Excerpt: Suspiciously, something else very special happened about seventy thousand years ago; the Toba Event. A super-volcano under Lake Toba in Sumatra let rip, causing global cooling and weather instability. Human beings came perilously close to extinction. We were reduced to somewhere between one thousand to ten thousand breeding pairs and this is seared into our genetics. We are the result of what is known as genetic bottlenecking, which is why the human genome is so...

Read More
  • Cover Image

War Fury: Issue 2

By: Comic Media
Read More
  • Cover Image

The Drugs of War

By: J. R. Dunn

Description: In this article, they talk about the different varieties of drugs that are used in the military and how it affects the people using them.

Excerpt: (This, by the way, is why the LSD experiments carried out at the Edgewood Arsenal in the 1950s never went anywhere2. LSD sprayed on an enemy would leave most of them laid back and grooving, as the experimenters hoped. But there was that small percentage that would have bad trips and then acted out. Bummer, man -- not at all recommended when they might be in control of, say, nuclear weapons.)

Read More
  • Cover Image

The Aliens Are Not Among US

By: Les Johnson

Description: The Aliens are Not Among Us touch into the scientific theory that we are not the only living 'beings' in our universe. It touches into the theories of evolution and science and based on research that it is almopst close to impossible that we can be the ONLY living beings.

Excerpt: Consider dolphins. Many believe that dolphins are intelligent, that they have language and that they experience many of the higher-order thought processes that we previously considered being the sole province of humanity. That’s just great for the dolphins—as they swim around in the ocean, seemingly carefree, playing with each other and amusing human biologists and tourists alike. But without fire they will never be able to alter their environment to build space...

Read More
  • Cover Image

Siberian Dawn: Tapping Solar System Resources

By: Dr. Greg Matloff

Description: Dr. Greag Matloff discusses the different resources and matters found in space in which we could find as useful resources here on Earth and the value of these useful matters.

Excerpt: The JPL NEO website also includes some discussion of the potential value of minerals in the asteroids. If we can economically tap the main-belt asteroids, the estimated cumulative mineral content of these objects could enrich every human by about $100 billion! More will be said about such forecasts later.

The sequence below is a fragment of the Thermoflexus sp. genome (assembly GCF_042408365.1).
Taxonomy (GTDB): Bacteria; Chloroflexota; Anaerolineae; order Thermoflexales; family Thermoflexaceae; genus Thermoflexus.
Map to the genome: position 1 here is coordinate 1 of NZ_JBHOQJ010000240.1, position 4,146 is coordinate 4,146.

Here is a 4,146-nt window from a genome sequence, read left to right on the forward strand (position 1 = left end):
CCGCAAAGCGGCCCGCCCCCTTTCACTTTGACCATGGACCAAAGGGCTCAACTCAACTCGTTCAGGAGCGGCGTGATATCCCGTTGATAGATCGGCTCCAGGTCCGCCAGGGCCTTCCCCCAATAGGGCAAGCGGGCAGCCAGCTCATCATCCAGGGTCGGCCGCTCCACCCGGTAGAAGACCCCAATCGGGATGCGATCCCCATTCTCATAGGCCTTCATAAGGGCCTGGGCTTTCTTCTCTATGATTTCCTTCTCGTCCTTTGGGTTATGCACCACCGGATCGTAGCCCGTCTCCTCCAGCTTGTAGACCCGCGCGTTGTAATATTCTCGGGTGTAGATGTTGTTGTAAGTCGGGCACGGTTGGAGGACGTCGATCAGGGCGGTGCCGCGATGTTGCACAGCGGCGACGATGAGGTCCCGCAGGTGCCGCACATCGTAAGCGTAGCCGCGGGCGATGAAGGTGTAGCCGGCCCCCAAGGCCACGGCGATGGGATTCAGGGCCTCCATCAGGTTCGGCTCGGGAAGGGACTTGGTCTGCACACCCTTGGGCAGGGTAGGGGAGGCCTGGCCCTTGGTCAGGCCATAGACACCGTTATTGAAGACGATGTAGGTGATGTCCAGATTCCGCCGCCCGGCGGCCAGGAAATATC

Read More
  • Cover Image

Why Science is Never Settled

By: Tedd Roberts

Description: This article goes into detail about why science is a constant never ending process in discovering new things in many different areas.

Excerpt: Science is a process, not a conclusion -– you'll read that quite often in this article and in my other writing. I think that the exact wording is original to me, but it may have already escaped my control and entered the 'net at large, given that I use it quite often. I have a small plaque in my academic office which states: Research is the process of going up alleys to see if they are blind. [I may have to use that in a title someday.] My graduate research ment...

Read More
  • Cover Image

Even Fantasy Needs a Little Science: (Even Magic Needs Rules)

By: Tedd Roberts

Description: The artice explains why 'realistic science' should be applied to an extent to fantasy novels and films to make it appealing to readers and viewers.

Excerpt: Perhaps the most obvious application of Magic as Technology is in Rick Cook's Wiz Biz books in which the most powerful wizard of our world, is pulled through to magical realm to assist in a war of good versus evil. Instead of a wizard, they get master hacker Wiz Zumwalt, who quickly figures out that spells are a lot like computer programs. He and a few friends construct a spell compiler and they are off and running creating and using spells pretty much the same ...

Read More
 
1
|
2
|
3
Records: 1 - 20 of 45 - Pages: 



Copyright © World Library Foundation. All rights reserved. eBooks from World Library are sponsored by the World Library Foundation,
a 501c(4) Member's Support Non-Profit Organization, and is NOT affiliated with any governmental agency or department.